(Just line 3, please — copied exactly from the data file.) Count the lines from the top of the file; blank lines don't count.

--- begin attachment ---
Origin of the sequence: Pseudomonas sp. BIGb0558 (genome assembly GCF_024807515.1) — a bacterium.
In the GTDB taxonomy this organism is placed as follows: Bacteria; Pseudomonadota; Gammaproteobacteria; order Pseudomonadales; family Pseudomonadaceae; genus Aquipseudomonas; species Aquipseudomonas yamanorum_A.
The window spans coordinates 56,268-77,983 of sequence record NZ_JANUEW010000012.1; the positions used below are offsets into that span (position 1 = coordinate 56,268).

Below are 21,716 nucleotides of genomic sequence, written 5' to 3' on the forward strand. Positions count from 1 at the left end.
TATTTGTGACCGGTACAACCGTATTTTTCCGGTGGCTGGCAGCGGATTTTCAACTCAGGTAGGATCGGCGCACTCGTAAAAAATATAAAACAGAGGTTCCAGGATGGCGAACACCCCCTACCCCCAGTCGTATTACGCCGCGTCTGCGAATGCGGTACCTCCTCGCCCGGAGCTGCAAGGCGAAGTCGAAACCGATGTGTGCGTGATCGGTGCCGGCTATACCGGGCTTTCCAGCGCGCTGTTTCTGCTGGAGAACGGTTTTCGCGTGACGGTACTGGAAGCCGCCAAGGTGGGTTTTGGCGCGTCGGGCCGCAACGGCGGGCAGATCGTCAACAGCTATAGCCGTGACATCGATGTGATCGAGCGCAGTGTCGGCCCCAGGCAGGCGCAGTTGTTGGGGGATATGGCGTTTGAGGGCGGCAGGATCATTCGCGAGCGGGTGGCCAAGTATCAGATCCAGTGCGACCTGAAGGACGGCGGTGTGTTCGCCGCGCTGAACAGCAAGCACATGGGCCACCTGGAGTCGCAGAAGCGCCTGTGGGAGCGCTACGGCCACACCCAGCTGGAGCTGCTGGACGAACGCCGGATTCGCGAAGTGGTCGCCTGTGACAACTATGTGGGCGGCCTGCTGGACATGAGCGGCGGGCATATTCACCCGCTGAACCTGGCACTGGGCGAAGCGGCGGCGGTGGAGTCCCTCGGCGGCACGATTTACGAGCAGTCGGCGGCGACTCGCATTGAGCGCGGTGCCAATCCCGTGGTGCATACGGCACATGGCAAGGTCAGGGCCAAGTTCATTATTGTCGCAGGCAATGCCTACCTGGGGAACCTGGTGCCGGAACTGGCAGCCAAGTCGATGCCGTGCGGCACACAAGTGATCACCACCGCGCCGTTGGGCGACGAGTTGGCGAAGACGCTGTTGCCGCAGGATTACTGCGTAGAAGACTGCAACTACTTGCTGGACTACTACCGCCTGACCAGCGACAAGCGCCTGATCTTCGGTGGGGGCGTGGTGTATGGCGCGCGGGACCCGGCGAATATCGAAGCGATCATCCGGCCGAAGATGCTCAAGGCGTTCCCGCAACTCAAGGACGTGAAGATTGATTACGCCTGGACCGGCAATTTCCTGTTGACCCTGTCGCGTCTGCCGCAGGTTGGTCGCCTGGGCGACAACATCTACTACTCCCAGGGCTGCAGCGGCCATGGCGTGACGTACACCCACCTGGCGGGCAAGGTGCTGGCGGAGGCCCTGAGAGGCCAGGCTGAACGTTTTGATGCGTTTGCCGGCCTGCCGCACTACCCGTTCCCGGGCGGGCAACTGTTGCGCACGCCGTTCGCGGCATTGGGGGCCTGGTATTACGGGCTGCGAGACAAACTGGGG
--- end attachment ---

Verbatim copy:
The window spans coordinates 56,268-77,983 of sequence record NZ_JANUEW010000012.1; the positions used below are offsets into that span (position 1 = coordinate 56,268).